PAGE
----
Harrison ended up fighting Tecumseh again, two years later, at the Battle of the Thames. American forces under Harrison, after liberating Detroit (which had been handed over without a shot being fired) and winning battles in Indiana and Ohio, crossed into Canada and fought a combined Native American and British force in a fierce battle. Tecumseh was killed, and Harrison became even more of a war hero, as his victory basically ended fighting in the area. However, just as he was again famous, Harrison found himself without direction, as a dispute with Secretary of War John Armstrong ended in Harrison's resigning from the army.

Then-President James Madison counted on Harrison's experience dealing with Native Americans in assigning him to negotiate treaties in the Northwest. The treaties resulted in another large land assumption by the steadily growing U.S.

Harrison returned to politics. He won election to the House of Representatives in 1816 and then the Ohio State Senate in 1819. He lost the Ohio governor's race in 1820 and a subsequent race for Congress two years later but found success in an 1824 run for the U.S. Senate. Four years later, he accepted a nomination to be a representative to Colombia, where he had meetings with liberator Simon Bolivar. Harrison resigned his post in 1829 and retired to farm life, which at that point was in North Bend, Ohio. 

Not content to stay forever on the farm, Harrison agreed to run for the presidency as a representative of the newly formed Whig Party. He was the most well-known of the four Whig candidates on the ballot in 1836, and he got the most electoral votes of any of the four, but it was far short of what Democrat Martin van Buren got.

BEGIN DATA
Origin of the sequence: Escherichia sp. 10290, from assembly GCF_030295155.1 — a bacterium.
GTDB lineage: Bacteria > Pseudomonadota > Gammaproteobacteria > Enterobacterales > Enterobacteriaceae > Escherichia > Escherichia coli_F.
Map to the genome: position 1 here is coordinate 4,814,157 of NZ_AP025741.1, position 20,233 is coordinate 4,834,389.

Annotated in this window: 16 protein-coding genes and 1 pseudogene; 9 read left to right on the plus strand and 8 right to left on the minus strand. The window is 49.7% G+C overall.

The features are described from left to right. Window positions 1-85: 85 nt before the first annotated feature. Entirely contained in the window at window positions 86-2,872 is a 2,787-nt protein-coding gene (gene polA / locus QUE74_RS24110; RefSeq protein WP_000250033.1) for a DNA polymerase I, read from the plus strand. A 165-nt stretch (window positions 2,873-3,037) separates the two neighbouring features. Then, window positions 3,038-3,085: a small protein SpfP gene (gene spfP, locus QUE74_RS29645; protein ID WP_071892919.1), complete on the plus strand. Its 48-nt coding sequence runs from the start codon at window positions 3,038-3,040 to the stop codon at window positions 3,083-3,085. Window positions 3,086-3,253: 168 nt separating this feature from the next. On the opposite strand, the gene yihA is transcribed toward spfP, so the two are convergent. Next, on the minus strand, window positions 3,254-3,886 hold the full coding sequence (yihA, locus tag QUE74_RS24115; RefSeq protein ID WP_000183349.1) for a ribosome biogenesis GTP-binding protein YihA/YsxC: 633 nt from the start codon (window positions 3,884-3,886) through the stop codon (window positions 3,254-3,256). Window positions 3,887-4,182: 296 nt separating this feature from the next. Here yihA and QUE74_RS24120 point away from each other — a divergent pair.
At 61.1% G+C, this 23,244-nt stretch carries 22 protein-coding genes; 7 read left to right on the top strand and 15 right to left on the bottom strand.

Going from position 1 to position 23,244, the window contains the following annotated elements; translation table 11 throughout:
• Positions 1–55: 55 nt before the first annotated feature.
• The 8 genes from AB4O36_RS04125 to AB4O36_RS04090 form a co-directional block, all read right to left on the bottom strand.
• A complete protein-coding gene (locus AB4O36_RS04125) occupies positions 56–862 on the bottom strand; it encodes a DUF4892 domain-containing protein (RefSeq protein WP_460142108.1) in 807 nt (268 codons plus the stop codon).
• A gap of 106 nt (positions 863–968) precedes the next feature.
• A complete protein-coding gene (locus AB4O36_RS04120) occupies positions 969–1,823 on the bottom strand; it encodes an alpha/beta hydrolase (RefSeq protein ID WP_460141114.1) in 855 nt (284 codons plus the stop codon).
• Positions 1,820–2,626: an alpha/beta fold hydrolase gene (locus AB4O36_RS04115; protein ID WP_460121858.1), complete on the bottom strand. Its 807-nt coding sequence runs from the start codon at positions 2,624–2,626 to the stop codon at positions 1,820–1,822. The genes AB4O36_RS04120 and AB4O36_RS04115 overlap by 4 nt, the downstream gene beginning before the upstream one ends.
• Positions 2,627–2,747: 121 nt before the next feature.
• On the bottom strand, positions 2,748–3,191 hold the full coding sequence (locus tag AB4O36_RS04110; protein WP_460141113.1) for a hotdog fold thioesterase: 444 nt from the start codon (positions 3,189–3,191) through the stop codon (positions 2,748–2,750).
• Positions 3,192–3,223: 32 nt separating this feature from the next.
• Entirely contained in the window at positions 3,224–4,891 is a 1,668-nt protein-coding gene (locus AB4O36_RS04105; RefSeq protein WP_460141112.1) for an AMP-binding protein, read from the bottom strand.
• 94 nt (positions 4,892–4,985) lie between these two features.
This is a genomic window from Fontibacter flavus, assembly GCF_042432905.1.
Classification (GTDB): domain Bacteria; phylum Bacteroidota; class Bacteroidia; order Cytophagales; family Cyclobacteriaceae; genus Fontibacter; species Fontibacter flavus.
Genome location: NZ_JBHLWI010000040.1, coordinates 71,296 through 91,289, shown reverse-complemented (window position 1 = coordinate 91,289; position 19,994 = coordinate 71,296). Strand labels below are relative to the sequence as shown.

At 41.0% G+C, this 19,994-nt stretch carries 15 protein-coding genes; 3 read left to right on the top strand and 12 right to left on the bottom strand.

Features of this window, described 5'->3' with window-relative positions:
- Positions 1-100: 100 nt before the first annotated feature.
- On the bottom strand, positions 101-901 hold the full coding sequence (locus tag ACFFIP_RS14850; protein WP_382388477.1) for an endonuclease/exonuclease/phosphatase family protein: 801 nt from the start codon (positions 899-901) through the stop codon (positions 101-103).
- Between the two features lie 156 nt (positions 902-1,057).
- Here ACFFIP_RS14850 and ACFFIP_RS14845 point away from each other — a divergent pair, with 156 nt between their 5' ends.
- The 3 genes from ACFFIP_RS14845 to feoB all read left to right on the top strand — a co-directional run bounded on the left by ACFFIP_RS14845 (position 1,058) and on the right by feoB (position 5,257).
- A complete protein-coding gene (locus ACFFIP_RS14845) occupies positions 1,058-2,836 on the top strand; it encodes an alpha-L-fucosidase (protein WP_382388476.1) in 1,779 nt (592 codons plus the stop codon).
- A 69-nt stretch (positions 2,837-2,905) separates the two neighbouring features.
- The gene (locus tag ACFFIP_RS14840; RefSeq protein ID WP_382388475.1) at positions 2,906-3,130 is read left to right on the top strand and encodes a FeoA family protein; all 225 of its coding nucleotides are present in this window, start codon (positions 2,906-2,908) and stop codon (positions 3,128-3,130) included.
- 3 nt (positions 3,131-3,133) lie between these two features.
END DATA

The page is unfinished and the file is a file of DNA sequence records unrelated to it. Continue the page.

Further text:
What van Buren got was an economy in tatters, as the Panic of 1837 hit the country hard. By the time it was time for van Buren to run for re-election, the Whig Party had unified behind a single candidate, Harrison, and had the bad economy to blame on van Buren. The Whigs played up Harrison's military experience, recalling his nickname from 1811. The election slogan "Tippecanoe and Tyler Too" has become one of the most famous in American history. The result was a big electoral win for the Whigs, and Harrison was ready to hold the highest office in the land.

On inauguration day, which in those days was on March 4, Harrison wanted to show that, despite his advanced years, he was still the hero of Tippecanoe and the Thames. On the 1841 inauguration day, the weather was cold and wet and Harrison, without coat or hat, delivered the longest inaugural address in the history of the country. Harrison spoke for nearly two hours and then rode through the streets, again without coat or hat, in the inaugural parade.

In his inaugural address, Harrison promised a new direction, away from the "spoils system" of Andrew Jackson and back to the Bank of the United States. He also embarked on a public spat with Whig legend Henry Clay. 

Three weeks after his inauguration, Harrison got sick. His condition worsened, and the cold turned to pneumonia. He died on April 4, just 30 days after he became President. Vice-president John Tyler became President.

5 Things
He was the first sitting President to have his photograph taken. This happened on his inauguration day, March 4, 1841.
He was one of only four Presidents who did not forward a Supreme Court nomination. In fact, he did not submit a judicial nomination to any court level.
He died nearly penniless.
His grandson, Benjamin Harrison, was elected President in 1888.
Many historians now hesitate to draw a straight line from Harrison's giving a two-hour speech in the cold and wet and his dying four weeks later of pneumonia.